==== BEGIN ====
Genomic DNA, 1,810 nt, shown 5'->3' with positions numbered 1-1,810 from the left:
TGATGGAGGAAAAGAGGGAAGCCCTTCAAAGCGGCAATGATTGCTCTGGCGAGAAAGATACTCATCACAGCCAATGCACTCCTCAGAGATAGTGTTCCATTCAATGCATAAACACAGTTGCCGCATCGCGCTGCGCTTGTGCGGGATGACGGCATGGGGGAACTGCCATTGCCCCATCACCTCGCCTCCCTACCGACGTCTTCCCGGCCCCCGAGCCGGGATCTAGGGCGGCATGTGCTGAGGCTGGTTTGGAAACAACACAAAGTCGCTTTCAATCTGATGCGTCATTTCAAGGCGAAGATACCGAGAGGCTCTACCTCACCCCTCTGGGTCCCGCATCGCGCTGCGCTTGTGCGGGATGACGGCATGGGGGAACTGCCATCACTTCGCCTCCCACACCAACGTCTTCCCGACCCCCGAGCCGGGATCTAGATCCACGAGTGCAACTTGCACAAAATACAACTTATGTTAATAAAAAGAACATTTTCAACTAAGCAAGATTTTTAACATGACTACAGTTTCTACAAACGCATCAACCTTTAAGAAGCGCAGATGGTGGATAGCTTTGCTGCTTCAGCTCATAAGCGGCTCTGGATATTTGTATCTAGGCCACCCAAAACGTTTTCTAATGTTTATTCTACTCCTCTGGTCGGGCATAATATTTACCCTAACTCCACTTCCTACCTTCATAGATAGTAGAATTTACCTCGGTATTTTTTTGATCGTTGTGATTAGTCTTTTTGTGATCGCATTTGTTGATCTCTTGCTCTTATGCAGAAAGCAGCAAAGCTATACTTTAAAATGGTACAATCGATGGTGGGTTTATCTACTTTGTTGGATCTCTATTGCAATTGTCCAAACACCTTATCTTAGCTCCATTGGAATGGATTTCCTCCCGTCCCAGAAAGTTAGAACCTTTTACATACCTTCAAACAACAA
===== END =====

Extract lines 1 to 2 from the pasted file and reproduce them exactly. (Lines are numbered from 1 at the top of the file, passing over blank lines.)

Genomic DNA, 1,810 nt, shown 5'->3' with positions numbered 1-1,810 from the left:
TGATGGAGGAAAAGAGGGAAGCCCTTCAAAGCGGCAATGATTGCTCTGGCGAGAAAGATACTCATCACAGCCAATGCACTCCTCAGAGATAGTGTTCCATTCAATGCATAAACACAGTTGCCGCATCGCGCTGCGCTTGTGCGGGATGACGGCATGGGGGAACTGCCATTGCCCCATCACCTCGCCTCCCTACCGACGTCTTCCCGGCCCCCGAGCCGGGATCTAGGGCGGCATGTGCTGAGGCTGGTTTGGAAACAACACAAAGTCGCTTTCAATCTGATGCGTCATTTCAAGGCGAAGATACCGAGAGGCTCTACCTCACCCCTCTGGGTCCCGCATCGCGCTGCGCTTGTGCGGGATGACGGCATGGGGGAACTGCCATCACTTCGCCTCCCACACCAACGTCTTCCCGACCCCCGAGCCGGGATCTAGATCCACGAGTGCAACTTGCACAAAATACAACTTATGTTAATAAAAAGAACATTTTCAACTAAGCAAGATTTTTAACATGACTACAGTTTCTACAAACGCATCAACCTTTAAGAAGCGCAGATGGTGGATAGCTTTGCTGCTTCAGCTCATAAGCGGCTCTGGATATTTGTATCTAGGCCACCCAAAACGTTTTCTAATGTTTATTCTACTCCTCTGGTCGGGCATAATATTTACCCTAACTCCACTTCCTACCTTCATAGATAGTAGAATTTACCTCGGTATTTTTTTGATCGTTGTGATTAGTCTTTTTGTGATCGCATTTGTTGATCTCTTGCTCTTATGCAGAAAGCAGCAAAGCTATACTTTAAAATGGTACAATCGATGGTGGGTTTATCTACTTTGTTGGATCTCTATTGCAATTGTCCAAACACCTTATCTTAGCTCCATTGGAATGGATTTCCTCCCGTCCCAGAAAGTTAGAACCTTTTACATACCTTCAAACAACAA